As alternatives to retention and social promotion, effective teachers function as the most immediate tools available to the education system in terms of identifying at-risk students and applying all that is known about education and teaching strategies and the capacity to adjust teaching models and the like. This could help at-risk students to master the knowledge and skills needed for them to be able to successfully meet standards for graduation. Like any tool, however, teachers need effective handling as well. They need to receive regular training updates, access to research information, and access to networking opportunities.

Four “Not to Miss” Education Conferences for EdTech Leaders

The field of education has a plethora of conferences and assemblies where educators and industry leaders gather to learn about emerging developments, instructional trends and market disruptors. If you are interested in attending a highly beneficial education conference to share, learn, and find new solutions to current challenges, consider these four “not to miss” conferences that stand out with effective programming and networking opportunities.

  1. The EdNET Conference – September 17-19, Scottsdale, AZ

Hosted by MDR, EdNET2017 provides senior executives from PreK-12 education companies the latest information on market trends, business partnering opportunities, funding sources, new technologies, and activities for key market players.

Now in its 29th year, EdNET is a business-to-business leadership forum, with peer-to-peer interaction. The conference  attracts senior personnel responsible for marketing, sales, business development and strategic initiatives, as well as top management from all industry sectors selling products and services to U.S. schools, including nonprofits and consumer goods.

Speakers include influential voices in education, such as representatives from innovative corporate players, education-focused investment and analyst groups, education institutions, education administrators and policy makers.

EdNET provides a forum for discussion and an opportunity for senior executives to consider not only the market they are currently working in, but also where the industry is headed. It has brought together top executives of companies whose products and services for schools constitute the most important source of instructional and assessment resources available to schools in America and beyond.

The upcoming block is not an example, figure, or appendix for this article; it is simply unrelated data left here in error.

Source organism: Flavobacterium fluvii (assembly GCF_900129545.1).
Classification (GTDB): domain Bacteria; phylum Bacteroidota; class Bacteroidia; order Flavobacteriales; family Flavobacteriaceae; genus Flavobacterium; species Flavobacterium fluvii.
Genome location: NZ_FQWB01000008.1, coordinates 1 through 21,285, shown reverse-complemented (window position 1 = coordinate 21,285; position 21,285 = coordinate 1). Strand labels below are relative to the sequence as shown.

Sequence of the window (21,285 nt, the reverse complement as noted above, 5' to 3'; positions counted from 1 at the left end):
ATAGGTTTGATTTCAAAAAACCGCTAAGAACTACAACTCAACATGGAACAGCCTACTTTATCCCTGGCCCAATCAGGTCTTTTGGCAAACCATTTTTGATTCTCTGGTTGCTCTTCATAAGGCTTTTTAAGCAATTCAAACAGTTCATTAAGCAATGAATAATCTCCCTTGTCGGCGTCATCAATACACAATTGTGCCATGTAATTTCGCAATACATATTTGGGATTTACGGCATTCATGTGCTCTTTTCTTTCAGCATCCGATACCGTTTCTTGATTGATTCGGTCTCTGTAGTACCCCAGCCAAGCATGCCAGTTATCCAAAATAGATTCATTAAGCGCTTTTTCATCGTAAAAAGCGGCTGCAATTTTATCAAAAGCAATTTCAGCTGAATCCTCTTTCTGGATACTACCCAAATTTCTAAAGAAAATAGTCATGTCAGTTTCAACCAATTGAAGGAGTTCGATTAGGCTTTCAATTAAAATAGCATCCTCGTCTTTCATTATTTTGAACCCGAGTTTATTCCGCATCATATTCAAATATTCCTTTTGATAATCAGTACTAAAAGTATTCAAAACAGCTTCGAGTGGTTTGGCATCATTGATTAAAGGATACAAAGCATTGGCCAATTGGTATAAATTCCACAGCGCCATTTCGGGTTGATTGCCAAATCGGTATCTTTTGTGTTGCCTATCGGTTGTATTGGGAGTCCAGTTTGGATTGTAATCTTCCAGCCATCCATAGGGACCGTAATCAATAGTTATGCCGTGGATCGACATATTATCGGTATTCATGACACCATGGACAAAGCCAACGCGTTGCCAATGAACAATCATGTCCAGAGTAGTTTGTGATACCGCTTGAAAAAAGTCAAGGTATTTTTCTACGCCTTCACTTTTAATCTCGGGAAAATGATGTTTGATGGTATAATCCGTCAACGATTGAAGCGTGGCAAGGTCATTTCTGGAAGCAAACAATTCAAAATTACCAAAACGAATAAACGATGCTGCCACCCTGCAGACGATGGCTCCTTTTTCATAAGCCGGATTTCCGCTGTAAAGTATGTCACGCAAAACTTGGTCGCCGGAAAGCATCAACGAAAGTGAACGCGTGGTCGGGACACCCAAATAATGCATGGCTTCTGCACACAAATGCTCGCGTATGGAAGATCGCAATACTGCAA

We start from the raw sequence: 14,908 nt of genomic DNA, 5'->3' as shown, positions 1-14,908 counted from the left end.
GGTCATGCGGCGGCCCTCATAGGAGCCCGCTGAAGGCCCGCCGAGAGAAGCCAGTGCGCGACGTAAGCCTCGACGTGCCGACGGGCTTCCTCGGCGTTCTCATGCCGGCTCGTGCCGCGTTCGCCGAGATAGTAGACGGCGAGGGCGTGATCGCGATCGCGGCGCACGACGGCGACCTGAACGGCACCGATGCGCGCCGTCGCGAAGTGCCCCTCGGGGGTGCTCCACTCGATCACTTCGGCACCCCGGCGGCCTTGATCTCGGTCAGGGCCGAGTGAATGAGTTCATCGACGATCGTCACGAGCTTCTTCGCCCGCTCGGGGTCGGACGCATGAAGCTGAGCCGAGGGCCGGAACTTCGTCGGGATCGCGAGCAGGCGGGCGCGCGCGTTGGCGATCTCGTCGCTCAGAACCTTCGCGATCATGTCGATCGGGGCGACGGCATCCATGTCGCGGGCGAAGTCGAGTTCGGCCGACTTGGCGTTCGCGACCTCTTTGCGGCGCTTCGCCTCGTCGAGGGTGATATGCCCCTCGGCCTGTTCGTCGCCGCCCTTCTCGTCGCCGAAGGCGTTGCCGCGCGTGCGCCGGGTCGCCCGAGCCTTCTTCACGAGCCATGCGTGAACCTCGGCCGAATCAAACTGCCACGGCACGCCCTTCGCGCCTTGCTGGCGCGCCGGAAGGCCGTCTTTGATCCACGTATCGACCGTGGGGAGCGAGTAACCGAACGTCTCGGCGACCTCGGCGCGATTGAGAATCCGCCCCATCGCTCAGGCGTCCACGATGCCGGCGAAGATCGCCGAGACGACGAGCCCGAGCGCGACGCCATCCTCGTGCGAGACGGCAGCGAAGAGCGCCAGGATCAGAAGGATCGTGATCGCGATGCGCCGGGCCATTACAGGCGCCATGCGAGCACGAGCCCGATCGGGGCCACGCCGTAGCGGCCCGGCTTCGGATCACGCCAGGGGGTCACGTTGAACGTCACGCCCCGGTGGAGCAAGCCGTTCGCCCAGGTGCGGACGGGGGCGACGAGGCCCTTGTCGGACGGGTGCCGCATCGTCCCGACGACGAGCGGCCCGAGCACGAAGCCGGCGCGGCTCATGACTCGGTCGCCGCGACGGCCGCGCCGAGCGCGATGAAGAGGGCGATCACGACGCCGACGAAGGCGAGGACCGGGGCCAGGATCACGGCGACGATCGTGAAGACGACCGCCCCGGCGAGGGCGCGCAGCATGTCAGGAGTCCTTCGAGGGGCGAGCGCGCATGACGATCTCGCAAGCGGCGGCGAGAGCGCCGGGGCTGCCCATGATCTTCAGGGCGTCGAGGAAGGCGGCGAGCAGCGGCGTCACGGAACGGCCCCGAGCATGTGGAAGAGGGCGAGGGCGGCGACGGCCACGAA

This year’s programming is built from conversations with an Industry Advisory Board, and leaders from various segments of the education industry. These Board members identify critical issues in the market, from both the business and customer perspective, and help to shape the topics, speakers and presentations of highest interest. This is one of the most well-established and well-attended educational industry conferences of the year. For more information, click here to visit the conference site.

  1. The iNACOL Symposium – October 23-25, Orlando, Florida

The iNACOL Symposium is sponsored by the nonprofit organization iNACOL, and it focuses on the education of children in grades K through 12. This conference is designed for anyone within the education field, whether a teacher, professor or administrator.

In addition to the opportunity to develop your network, the symposium offers a broad range of topics to help you explore new ways of teaching. There are over 200 sessions covering a wide variety of issues that fall one of the following foci:

  • Personalized learning
  • Policies
  • Competency education
  • Blended and online learning
  • iNACOL national quality standards

It is the kind of event that you must attend to get a real understanding of the scope and breadth of knowledge that is on display. You can check out the areas being highlighted at the symposium to see if they are covering a particular field. If you are interested in setting up an exhibition, they are still accepting applications.

While there are still months before the event, there are already several hashtags associated with it. You can post some of your own ideas or look up what others are saying with the hashtags #Policymakers and #Edleaders. You can also follow details about the symposium and other news and events by iNACOL by following @nacol on Twitter.

  1. DevLearn 2017 – October 25-27, Las Vegas, Nevada

If you are actively involved in using technology to help students learn, this is a conference you need to add to your calendar. The entire event is dedicated to different learning technologies and how they can best be used to enhance the learning experience. Sponsored by the eLearning Guild, you will have three days devoted to technology in education. You can speak with some of the leaders in the industry or share ideas with others who are enthusiastic about what technology can do to help students perform better both in the classroom and outside it.